Although post-stroke exercise training programmes improve aerobic capacity and functional capacities in the short-term, the impact on exercise performance at home has not been established. The objective of this study was to assess compliance with prescribed physical activity by hemiplegic stroke patients. To compare the patients’ stated activity with their actual activity. This was a prospective pilot study of nine hemiplegic patients following an exercise training programme. Each patient’s activity was measured using an activity monitor (the ActivPAL) before, during and immediately after the programme and then 3months after the end of the programme. The activity actually performed was compared with the levels recommended after a stroke (at least 30minutes of non-stop activity three times a week). Three months after the end of the programme, the patient’s stated and actual activities (in terms of frequency and duration) were compared. Activity patterns changed immediately after the end of the programme. Short-term compliance was good for four patients. However, 3months later, only one patient was performing regular activity in accordance with the guidelines. Hence, medium-term compliance was poor. Most patients overestimated both the duration and frequency of their activity sessions.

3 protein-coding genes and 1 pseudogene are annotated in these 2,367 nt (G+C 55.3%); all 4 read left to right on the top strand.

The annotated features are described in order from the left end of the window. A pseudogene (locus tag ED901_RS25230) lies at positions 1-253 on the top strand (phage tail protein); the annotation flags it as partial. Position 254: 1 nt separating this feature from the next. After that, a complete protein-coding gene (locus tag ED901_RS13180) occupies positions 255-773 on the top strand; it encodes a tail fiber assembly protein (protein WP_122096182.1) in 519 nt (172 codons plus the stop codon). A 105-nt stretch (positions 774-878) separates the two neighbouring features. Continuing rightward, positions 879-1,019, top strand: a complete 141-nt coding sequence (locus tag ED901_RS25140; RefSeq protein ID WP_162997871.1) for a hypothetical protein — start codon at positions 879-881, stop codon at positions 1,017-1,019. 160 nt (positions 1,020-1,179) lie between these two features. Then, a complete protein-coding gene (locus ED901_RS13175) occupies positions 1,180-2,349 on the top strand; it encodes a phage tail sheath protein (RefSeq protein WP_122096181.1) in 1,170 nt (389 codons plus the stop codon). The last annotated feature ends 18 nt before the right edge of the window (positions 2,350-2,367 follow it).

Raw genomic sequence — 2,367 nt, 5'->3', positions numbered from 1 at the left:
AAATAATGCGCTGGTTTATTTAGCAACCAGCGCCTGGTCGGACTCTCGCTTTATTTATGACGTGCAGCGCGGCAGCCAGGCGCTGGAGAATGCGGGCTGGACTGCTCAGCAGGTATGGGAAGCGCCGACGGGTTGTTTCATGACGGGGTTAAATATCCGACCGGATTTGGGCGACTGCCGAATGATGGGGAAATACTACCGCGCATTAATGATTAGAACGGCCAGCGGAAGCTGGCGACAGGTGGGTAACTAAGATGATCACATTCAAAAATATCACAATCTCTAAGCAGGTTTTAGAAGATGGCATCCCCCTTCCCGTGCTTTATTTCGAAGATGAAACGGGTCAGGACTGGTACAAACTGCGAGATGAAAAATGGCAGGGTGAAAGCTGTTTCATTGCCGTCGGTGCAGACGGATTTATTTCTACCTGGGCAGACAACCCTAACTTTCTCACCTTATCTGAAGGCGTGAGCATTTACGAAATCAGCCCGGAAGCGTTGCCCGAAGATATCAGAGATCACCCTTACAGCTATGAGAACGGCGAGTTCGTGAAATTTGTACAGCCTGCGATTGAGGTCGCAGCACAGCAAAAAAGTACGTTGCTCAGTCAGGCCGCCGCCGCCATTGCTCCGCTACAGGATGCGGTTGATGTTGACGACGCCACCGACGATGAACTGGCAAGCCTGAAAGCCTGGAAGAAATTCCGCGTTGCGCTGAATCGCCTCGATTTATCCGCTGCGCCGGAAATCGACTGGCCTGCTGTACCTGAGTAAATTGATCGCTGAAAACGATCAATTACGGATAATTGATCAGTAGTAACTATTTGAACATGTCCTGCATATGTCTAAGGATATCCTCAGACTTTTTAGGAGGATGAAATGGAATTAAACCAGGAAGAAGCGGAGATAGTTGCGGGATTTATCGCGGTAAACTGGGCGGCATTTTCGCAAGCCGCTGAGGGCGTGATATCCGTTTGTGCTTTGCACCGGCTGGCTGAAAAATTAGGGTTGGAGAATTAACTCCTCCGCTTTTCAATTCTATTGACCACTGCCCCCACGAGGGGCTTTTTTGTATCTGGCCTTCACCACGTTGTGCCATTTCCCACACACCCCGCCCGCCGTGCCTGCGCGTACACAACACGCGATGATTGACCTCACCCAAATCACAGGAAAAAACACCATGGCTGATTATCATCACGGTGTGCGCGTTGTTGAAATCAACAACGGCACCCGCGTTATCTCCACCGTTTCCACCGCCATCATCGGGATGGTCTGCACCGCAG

Three months after the end of the supervised training programme, compliance with physical activity guidelines was low. The ActivPAL activity monitor is easy to use and performs satisfactorily. It can be used as a tool for activity assessment and education intervention. The use of an actimeter may increase the efficacy of health education interventions, which promote physical activity.
Touillet A, Guesdon H, Bosser G, Beis JM, Paysant J. Assessment of compliance with prescribed activity by hemiplegic stroke patients after an exercise programme and physical activity education. Ann Phys Rehabil Med. 2010 May;53(4):250-7, 257-65